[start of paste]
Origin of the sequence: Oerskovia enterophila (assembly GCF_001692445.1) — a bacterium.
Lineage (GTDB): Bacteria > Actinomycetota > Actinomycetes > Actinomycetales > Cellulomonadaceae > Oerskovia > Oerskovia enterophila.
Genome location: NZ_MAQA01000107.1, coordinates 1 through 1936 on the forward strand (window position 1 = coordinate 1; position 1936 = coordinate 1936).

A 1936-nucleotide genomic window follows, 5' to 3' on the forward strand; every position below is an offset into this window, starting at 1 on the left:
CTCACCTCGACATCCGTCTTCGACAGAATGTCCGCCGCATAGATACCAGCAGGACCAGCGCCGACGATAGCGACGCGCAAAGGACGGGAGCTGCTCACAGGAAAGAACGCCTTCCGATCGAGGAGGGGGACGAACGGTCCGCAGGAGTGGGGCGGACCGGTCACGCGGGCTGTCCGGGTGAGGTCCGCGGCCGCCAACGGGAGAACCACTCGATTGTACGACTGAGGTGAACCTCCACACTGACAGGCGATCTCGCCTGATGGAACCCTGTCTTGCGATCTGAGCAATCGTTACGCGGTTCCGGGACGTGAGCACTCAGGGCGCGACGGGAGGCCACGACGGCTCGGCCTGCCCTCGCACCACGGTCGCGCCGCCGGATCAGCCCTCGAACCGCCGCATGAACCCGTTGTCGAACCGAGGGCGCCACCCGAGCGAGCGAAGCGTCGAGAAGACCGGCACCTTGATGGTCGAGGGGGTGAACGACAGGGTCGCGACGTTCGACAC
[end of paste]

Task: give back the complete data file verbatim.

Origin of the sequence: Oerskovia enterophila (assembly GCF_001692445.1) — a bacterium.
Lineage (GTDB): Bacteria > Actinomycetota > Actinomycetes > Actinomycetales > Cellulomonadaceae > Oerskovia > Oerskovia enterophila.
Genome location: NZ_MAQA01000107.1, coordinates 1 through 1936 on the forward strand (window position 1 = coordinate 1; position 1936 = coordinate 1936).

A 1936-nucleotide genomic window follows, 5' to 3' on the forward strand; every position below is an offset into this window, starting at 1 on the left:
CTCACCTCGACATCCGTCTTCGACAGAATGTCCGCCGCATAGATACCAGCAGGACCAGCGCCGACGATAGCGACGCGCAAAGGACGGGAGCTGCTCACAGGAAAGAACGCCTTCCGATCGAGGAGGGGGACGAACGGTCCGCAGGAGTGGGGCGGACCGGTCACGCGGGCTGTCCGGGTGAGGTCCGCGGCCGCCAACGGGAGAACCACTCGATTGTACGACTGAGGTGAACCTCCACACTGACAGGCGATCTCGCCTGATGGAACCCTGTCTTGCGATCTGAGCAATCGTTACGCGGTTCCGGGACGTGAGCACTCAGGGCGCGACGGGAGGCCACGACGGCTCGGCCTGCCCTCGCACCACGGTCGCGCCGCCGGATCAGCCCTCGAACCGCCGCATGAACCCGTTGTCGAACCGAGGGCGCCACCCGAGCGAGCGAAGCGTCGAGAAGACCGGCACCTTGATGGTCGAGGGGGTGAACGACAGGGTCGCGACGTTCGACAC